Pick up a sex-ed zine

Sheila Sampath is a local activist, educator and the founder of Toronto’s progressive design studio The Public. In direct response to the rollback, she put out a call for volunteers to help create a collaborative series of age-appropriate sex-education zines.

Trying not to overtax activists – who she feels will be really busy over the next four years – Sampath plans to make the zines during relaxed monthly potlucks “where we review the curriculum together, and engage in zine-making activities to make the content accessible to diverse communities,” says Sampath. “This can include working in languages that aren’t English, writing activities that youth can do on their own, with their peers or with adults they trust, and sourcing diverse, culturally competent resources across the province to advocate for more.”

Through her design studio and Shameless magazine (where she is the editorial and art director), Sampath also offers popular education workshops to help organizations and groups create their own media and start discussions around topics like feminist media literacy, anti-racism and activism.  

Take anti-homophobia training

Planned Parenthood Toronto’s Teens Educating and Confronting Homophobia (T.E.A.C.H.) program trains youth, ages 16 to 25, to be peer educators and to run anti-homophobia workshops in classrooms. Though not specifically a response to the curriculum change (the program has been running for over 24 years), the project is important because youth continue to experience homophobic, biphobic and transphobic violence in schools, says T.E.A.C.H. coordinator David Udayasekaran.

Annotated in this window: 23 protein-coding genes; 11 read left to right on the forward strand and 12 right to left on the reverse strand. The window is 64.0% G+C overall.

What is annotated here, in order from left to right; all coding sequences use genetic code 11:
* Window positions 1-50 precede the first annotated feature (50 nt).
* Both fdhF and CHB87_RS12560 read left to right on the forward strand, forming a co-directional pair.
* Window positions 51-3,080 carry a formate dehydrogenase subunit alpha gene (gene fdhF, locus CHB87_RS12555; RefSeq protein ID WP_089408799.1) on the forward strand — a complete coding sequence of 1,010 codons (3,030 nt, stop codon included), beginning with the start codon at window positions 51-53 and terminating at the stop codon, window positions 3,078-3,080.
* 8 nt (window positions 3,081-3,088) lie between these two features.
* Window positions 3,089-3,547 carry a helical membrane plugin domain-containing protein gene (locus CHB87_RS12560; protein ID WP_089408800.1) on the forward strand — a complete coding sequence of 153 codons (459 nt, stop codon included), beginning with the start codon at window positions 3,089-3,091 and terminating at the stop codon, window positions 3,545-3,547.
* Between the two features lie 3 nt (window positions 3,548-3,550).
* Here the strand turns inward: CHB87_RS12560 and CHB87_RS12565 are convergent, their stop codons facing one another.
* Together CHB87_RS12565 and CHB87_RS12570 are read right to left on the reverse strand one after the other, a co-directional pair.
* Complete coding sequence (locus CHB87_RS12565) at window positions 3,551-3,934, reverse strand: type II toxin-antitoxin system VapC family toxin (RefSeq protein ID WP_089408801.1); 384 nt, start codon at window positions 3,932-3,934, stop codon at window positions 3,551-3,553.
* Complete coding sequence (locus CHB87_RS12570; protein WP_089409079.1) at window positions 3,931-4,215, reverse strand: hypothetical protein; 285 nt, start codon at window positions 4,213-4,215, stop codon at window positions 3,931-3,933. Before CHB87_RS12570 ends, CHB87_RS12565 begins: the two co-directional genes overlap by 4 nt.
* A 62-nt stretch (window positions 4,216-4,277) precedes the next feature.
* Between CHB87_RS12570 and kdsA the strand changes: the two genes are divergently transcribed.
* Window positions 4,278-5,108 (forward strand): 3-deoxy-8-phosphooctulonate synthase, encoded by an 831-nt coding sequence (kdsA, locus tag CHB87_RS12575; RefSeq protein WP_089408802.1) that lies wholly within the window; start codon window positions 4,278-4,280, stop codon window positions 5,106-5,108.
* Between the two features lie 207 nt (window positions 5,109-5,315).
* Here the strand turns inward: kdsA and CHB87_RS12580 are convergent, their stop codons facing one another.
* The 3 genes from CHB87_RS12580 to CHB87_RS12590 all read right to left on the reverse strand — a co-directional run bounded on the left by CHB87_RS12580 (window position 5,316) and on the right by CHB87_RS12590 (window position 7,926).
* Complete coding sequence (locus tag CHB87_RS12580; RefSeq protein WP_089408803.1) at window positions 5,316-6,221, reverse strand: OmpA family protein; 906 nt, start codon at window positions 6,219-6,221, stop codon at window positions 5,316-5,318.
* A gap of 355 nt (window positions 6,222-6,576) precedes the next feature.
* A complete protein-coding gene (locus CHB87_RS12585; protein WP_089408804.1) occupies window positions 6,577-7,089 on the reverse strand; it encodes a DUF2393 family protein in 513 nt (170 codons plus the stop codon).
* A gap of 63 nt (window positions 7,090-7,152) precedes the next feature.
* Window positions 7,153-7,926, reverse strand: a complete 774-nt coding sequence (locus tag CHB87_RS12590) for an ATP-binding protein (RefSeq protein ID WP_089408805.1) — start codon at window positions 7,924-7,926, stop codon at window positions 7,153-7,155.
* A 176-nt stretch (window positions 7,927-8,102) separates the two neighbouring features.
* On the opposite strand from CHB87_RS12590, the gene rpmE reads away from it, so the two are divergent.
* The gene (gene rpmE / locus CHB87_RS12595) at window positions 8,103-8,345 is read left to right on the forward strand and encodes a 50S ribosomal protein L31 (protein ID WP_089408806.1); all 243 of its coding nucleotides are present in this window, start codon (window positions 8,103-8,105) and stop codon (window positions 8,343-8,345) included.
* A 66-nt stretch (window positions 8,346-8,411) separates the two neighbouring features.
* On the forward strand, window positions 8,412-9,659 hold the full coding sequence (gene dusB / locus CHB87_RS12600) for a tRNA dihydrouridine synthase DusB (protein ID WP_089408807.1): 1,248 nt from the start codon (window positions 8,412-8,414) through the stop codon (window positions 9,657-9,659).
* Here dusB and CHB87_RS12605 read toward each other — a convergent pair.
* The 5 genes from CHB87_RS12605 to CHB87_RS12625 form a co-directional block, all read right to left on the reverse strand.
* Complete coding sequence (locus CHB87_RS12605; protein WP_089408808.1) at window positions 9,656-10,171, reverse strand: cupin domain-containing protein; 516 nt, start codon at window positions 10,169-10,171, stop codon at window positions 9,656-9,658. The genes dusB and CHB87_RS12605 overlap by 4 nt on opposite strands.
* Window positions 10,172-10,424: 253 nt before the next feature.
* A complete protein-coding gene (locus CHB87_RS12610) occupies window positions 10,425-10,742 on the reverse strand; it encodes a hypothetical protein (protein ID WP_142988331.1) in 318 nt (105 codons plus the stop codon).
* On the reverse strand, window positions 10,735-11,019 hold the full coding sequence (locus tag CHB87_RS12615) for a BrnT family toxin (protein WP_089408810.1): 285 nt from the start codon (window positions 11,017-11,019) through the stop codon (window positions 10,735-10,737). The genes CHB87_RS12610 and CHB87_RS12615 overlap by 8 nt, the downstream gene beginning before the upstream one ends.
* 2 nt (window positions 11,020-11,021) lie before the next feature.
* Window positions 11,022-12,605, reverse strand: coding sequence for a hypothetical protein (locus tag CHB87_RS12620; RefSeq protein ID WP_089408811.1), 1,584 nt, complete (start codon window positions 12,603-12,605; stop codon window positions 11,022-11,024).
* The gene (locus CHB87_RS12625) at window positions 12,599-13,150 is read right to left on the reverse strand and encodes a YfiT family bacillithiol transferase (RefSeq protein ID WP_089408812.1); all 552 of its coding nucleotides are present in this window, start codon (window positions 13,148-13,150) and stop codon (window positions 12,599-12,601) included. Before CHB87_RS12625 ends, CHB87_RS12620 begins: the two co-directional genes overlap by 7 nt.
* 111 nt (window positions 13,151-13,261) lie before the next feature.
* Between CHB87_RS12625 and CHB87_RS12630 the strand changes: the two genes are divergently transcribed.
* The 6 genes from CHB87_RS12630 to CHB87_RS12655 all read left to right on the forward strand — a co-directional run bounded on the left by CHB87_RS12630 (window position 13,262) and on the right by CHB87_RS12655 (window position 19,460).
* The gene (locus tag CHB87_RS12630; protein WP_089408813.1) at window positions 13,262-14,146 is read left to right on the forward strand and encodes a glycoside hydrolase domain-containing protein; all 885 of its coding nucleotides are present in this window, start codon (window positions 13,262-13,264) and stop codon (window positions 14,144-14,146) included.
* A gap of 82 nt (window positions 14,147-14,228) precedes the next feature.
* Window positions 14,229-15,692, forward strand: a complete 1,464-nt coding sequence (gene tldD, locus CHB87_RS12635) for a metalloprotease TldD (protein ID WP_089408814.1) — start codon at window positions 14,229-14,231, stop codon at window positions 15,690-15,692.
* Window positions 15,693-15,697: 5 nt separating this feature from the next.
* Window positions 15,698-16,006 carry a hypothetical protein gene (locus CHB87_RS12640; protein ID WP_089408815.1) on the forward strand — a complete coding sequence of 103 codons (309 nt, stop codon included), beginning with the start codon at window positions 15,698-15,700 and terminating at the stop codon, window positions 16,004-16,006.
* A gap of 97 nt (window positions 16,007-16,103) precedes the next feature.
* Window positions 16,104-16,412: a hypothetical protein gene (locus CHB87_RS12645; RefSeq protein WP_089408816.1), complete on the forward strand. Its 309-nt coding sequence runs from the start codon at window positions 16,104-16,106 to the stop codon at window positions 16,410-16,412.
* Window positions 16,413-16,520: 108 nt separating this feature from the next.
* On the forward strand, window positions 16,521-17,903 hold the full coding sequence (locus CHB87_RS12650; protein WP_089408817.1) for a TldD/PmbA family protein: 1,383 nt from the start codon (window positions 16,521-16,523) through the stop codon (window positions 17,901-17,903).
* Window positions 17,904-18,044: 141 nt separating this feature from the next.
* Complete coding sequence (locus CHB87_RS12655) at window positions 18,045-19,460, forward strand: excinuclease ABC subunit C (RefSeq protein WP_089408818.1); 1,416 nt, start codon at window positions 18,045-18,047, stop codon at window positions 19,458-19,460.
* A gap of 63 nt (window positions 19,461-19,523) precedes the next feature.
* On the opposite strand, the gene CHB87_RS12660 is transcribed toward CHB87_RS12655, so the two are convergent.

“[Homophobia in schools] isn’t something that is either new or is really going away anytime soon,” says Udayasekaran. “We want to be able to educate people on what is happening, why it happens and what you can do to challenge people within your environment.”

Visit a local bookstore

Local bookstores are stepping up, too. In support of teachers, educators and parents, Another Story Book Shop has created a display of books on sexual health, understanding our bodies and gender identity (as well as a display of Indigenous works in response to the TRC curriculum writing cut).

Sister comic shops The Beguiling and its children’s store, Little Island Comics, also created displays of resources and, for the month of July, are donating 25 per cent of proceeds from sales of books on those displays to LGBT Youth Line, a hotline that provides peer support for LGBTTQQ2SI youth across Ontario.

“We are a feminist, queer- and trans-positive bookstore and we’re doing this work all the time,” says Little Island manager Andrew Woodrow-Butcher, who also runs The Beguiling Library Services, a department of the store that puts comics into libraries and classrooms. “We have always been on top of the resources in this curriculum area, and we’ve always been putting them in front of people. What we’re trying to do is hold the line and say, ‘These are still essential resources. They still exist, you can still get them, you can still use them. Please do."